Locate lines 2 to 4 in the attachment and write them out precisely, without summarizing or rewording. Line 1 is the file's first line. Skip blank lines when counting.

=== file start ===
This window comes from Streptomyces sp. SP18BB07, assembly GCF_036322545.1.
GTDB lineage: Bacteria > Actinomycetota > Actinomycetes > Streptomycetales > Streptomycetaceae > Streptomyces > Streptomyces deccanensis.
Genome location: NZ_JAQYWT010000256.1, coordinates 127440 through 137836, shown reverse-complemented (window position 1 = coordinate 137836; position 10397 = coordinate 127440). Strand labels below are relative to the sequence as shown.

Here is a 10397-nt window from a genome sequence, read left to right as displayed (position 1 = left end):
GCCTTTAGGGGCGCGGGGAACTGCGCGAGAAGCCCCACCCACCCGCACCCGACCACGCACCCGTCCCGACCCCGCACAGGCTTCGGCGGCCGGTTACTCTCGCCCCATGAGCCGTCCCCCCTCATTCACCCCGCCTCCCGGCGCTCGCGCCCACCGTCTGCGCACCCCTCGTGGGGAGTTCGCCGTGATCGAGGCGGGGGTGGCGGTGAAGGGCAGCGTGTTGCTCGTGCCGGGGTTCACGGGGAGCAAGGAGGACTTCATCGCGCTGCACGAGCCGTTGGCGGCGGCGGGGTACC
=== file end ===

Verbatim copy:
GTDB lineage: Bacteria > Actinomycetota > Actinomycetes > Streptomycetales > Streptomycetaceae > Streptomyces > Streptomyces deccanensis.
Genome location: NZ_JAQYWT010000256.1, coordinates 127440 through 137836, shown reverse-complemented (window position 1 = coordinate 137836; position 10397 = coordinate 127440). Strand labels below are relative to the sequence as shown.

Here is a 10397-nt window from a genome sequence, read left to right as displayed (position 1 = left end):